Property from the Collection of Mel Blanc
"What's Up, Doc!" What do Bugs Bunny, Porky Pig, Daffy Duck, Tweety Pie, Sylvester, Taz, Road Runner, Wile E. Coyote, just to name a few characters, have in common? Mel Blanc.
Virtually every Looney Tunes character in every Warner Bros. cartoon has spoken to you through Mel Blanc. For sixty years, Mel Blanc's unique talent led to the creation of around 1,500 voices. It's estimated that more than two hundred and fifty million people hear him every single day making his voice the most recognizable in the world.
Born in San Francisco in 1908, Blanc grew up in Portland, Oregon, where in the course of grammar school clowning, he discovered his voice could do many tricks. Blanc began his illustrious career in 1927, on a radio show called "The Hoot Owls". A year later, he and his wife Estelle wrote, produced and performed all of the voices for a daily radio program called "Cobwebs and Nuts". Blanc became a popular radio performer of the 1930's and 1940's and co-starred on many shows. His most famous appearances were on "The Jack Benny Show" where his unusual sounds and voices included a wisecracking parrot, Benny's legendary Maxwell automobile, the sigh of a goldfish and Professor LeBlanc, Benny's violin teacher.
Blanc's cartoon career started in 1936 when he created the voice of a drunken bull in a Warner Bros. Looney Tune called "Picador Porky". A few months later Porky Pig took on Mel Blanc's voice in "Porky's Duck Hunt". In that first cartoon, Daffy had not yet adopted his famous sloppy lisp, but he was already "woo-wooing" all over the place.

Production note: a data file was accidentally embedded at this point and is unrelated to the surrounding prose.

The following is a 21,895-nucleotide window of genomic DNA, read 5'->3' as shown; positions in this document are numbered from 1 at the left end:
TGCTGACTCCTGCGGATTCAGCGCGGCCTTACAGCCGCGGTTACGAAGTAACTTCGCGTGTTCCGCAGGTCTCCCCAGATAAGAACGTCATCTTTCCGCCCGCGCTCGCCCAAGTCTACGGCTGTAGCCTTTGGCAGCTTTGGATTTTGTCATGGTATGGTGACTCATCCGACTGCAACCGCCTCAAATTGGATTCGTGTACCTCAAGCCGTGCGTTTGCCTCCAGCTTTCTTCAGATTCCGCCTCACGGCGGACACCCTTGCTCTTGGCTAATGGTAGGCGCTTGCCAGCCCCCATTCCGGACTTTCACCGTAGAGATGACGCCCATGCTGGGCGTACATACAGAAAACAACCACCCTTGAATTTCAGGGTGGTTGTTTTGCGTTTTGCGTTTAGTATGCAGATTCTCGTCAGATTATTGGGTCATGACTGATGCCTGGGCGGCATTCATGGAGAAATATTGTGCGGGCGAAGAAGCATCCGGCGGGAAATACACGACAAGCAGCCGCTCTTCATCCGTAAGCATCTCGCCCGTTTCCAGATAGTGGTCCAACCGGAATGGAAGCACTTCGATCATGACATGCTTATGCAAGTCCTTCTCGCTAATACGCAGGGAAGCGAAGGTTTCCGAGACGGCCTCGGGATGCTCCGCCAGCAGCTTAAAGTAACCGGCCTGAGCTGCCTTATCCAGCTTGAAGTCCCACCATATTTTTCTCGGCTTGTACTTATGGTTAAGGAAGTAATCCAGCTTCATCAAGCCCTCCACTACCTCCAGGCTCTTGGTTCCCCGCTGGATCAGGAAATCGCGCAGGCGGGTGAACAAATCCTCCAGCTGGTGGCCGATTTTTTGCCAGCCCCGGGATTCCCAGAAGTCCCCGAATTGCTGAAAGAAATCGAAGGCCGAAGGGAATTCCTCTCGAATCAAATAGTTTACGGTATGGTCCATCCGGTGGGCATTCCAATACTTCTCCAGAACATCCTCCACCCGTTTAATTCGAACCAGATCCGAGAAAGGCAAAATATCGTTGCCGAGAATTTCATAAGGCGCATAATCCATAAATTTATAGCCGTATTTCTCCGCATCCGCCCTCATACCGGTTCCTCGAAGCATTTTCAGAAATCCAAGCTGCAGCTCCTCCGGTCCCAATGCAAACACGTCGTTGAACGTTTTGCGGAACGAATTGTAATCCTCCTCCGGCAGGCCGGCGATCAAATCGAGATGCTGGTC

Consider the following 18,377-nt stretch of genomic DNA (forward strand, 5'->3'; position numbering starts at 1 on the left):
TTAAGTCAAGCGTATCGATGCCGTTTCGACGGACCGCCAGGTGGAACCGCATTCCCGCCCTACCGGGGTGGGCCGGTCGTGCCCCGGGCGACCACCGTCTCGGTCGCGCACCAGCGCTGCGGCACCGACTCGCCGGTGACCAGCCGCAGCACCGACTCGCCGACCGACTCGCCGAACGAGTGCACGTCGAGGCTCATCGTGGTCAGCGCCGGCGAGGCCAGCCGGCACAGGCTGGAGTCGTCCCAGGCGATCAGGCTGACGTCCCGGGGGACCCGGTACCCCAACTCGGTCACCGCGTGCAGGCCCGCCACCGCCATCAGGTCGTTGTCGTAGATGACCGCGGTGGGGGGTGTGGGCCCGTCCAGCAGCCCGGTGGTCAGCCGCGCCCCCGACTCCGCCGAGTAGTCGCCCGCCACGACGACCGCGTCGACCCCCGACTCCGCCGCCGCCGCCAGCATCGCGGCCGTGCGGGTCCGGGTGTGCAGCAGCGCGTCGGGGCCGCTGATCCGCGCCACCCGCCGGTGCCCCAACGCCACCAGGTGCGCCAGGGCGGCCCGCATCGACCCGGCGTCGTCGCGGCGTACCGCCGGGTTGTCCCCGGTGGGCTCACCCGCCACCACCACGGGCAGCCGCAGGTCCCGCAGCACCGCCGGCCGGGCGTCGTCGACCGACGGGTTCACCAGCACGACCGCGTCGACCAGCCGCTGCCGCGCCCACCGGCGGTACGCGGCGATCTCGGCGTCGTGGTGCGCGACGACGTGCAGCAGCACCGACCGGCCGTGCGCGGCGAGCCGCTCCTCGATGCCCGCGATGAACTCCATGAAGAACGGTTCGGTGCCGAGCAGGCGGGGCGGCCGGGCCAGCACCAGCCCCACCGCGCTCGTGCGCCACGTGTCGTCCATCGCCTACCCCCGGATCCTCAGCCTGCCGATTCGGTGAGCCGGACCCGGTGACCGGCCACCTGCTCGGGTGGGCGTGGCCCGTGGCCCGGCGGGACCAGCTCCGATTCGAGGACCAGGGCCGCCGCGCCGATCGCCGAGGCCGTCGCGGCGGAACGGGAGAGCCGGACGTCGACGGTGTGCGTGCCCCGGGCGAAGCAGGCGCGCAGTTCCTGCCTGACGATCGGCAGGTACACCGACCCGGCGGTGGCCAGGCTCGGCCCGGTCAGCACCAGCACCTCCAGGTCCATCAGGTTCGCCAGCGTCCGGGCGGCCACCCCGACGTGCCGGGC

Bugs Bunny's "Eh, What's Up Doc?" wise cracking was born in the 1940 short "A Wild Hare". Bugs was created as a smart-alecky "tough little stinker". With this in mind, Blanc created his voice with a combination Bronx and Brooklyn accent. Sylvester the sloppy - slurring cat ("Sufferin' Succotash"), was born in the early 1940's, as was Tweety Pie ("I Taut I Taw A Puddy Tat").
Mel Blanc continually added to his enormous repertoire. Among his other Warner Bros. creations were Yosemite Sam, The Road Runner, Speedy Gonzalez, Tasmanian Devil, Pepe Le Pew, and Foghorn Leghorn. For Hanna Barbera Studios, he created the voices of Barney Rubble and Dino the Dinosaur of "The Flintstones", Mr. Spacely of "The Jetsons", Captain Caveman, the first voice of Woody Woodpecker for Walter Lanz, and many others.
Mr. Blanc's many years as a musician, conductor and voice specialist, and the requirement for precise, split seconds timing, may account for his lesser known passion; the collecting of fabulous timepieces. After years of admiration for the craft of watchmaking, Mel Blanc was given his first watch by his observant wife in 1946, a minute repeating pocket watch by Patek Philippe. From this first acquisition, he went on to collect over 500 watches and clocks and was recognized as a Fellow of the National Association of Watch and Clock Collectors during the 1970's.
In 1997 Christie's Watch Department in New York had the privilege to auction a substantial portion of Mel Blanc's collection to an enthusiastic audience. It is now, once again with pleasure, Christie's honor to offer a few lovely wristwatches from the Collection of Mel Blanc, "The Man of a Thousand Voices". This selection includes the fabulous reference 2499 wristwatch, detailed over the next few pages, and shown sitting on Mr. Blanc's wrist in the picture on the adjacent page.
For other watches from the Collection of Mel Blanc see lots 93, 95-97. 173 and 332 in this auction.
SIGNED PATEK PHILIPPE, GENEVE, MOVEMENT NO. 869338, CASE NO. 2632531, REF. 2499, THIRD SERIES, MANUFACTURED IN 1965